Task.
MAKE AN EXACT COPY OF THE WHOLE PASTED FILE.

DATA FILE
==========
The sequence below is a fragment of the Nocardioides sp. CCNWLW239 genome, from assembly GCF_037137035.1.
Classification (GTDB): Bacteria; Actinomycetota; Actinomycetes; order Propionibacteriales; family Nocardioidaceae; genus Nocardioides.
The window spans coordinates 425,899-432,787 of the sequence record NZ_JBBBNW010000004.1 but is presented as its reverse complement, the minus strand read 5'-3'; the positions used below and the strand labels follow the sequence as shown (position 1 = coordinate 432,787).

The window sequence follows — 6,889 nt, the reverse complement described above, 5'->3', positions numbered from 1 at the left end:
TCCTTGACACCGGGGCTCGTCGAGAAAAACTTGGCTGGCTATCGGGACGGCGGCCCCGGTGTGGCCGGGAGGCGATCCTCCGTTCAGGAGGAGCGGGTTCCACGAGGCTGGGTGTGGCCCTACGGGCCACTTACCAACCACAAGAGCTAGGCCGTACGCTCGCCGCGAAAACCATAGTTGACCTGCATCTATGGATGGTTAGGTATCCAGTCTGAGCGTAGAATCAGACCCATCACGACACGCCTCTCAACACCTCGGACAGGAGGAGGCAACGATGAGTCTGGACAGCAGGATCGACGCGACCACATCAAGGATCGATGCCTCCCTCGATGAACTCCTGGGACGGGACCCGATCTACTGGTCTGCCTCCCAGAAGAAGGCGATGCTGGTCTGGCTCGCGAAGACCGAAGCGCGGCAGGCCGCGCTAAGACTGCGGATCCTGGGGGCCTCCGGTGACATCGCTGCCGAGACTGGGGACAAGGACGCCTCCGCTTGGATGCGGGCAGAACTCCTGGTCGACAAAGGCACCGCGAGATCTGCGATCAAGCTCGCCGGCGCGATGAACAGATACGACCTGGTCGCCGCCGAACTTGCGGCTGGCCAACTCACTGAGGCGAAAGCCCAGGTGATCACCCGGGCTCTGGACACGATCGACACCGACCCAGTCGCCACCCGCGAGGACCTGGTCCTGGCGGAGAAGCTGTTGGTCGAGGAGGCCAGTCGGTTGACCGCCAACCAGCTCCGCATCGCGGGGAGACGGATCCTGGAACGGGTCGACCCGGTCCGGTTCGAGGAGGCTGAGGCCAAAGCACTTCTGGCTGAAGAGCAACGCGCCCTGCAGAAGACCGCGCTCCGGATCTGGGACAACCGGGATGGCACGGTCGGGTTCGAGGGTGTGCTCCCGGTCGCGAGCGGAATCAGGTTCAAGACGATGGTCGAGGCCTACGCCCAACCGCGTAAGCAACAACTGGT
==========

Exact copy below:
The sequence below is a fragment of the Nocardioides sp. CCNWLW239 genome, from assembly GCF_037137035.1.
Classification (GTDB): Bacteria; Actinomycetota; Actinomycetes; order Propionibacteriales; family Nocardioidaceae; genus Nocardioides.
The window spans coordinates 425,899-432,787 of the sequence record NZ_JBBBNW010000004.1 but is presented as its reverse complement, the minus strand read 5'-3'; the positions used below and the strand labels follow the sequence as shown (position 1 = coordinate 432,787).

The window sequence follows — 6,889 nt, the reverse complement described above, 5'->3', positions numbered from 1 at the left end:
TCCTTGACACCGGGGCTCGTCGAGAAAAACTTGGCTGGCTATCGGGACGGCGGCCCCGGTGTGGCCGGGAGGCGATCCTCCGTTCAGGAGGAGCGGGTTCCACGAGGCTGGGTGTGGCCCTACGGGCCACTTACCAACCACAAGAGCTAGGCCGTACGCTCGCCGCGAAAACCATAGTTGACCTGCATCTATGGATGGTTAGGTATCCAGTCTGAGCGTAGAATCAGACCCATCACGACACGCCTCTCAACACCTCGGACAGGAGGAGGCAACGATGAGTCTGGACAGCAGGATCGACGCGACCACATCAAGGATCGATGCCTCCCTCGATGAACTCCTGGGACGGGACCCGATCTACTGGTCTGCCTCCCAGAAGAAGGCGATGCTGGTCTGGCTCGCGAAGACCGAAGCGCGGCAGGCCGCGCTAAGACTGCGGATCCTGGGGGCCTCCGGTGACATCGCTGCCGAGACTGGGGACAAGGACGCCTCCGCTTGGATGCGGGCAGAACTCCTGGTCGACAAAGGCACCGCGAGATCTGCGATCAAGCTCGCCGGCGCGATGAACAGATACGACCTGGTCGCCGCCGAACTTGCGGCTGGCCAACTCACTGAGGCGAAAGCCCAGGTGATCACCCGGGCTCTGGACACGATCGACACCGACCCAGTCGCCACCCGCGAGGACCTGGTCCTGGCGGAGAAGCTGTTGGTCGAGGAGGCCAGTCGGTTGACCGCCAACCAGCTCCGCATCGCGGGGAGACGGATCCTGGAACGGGTCGACCCGGTCCGGTTCGAGGAGGCTGAGGCCAAAGCACTTCTGGCTGAAGAGCAACGCGCCCTGCAGAAGACCGCGCTCCGGATCTGGGACAACCGGGATGGCACGGTCGGGTTCGAGGGTGTGCTCCCGGTCGCGAGCGGAATCAGGTTCAAGACGATGGTCGAGGCCTACGCCCAACCGCGTAAGCAACAACTGGT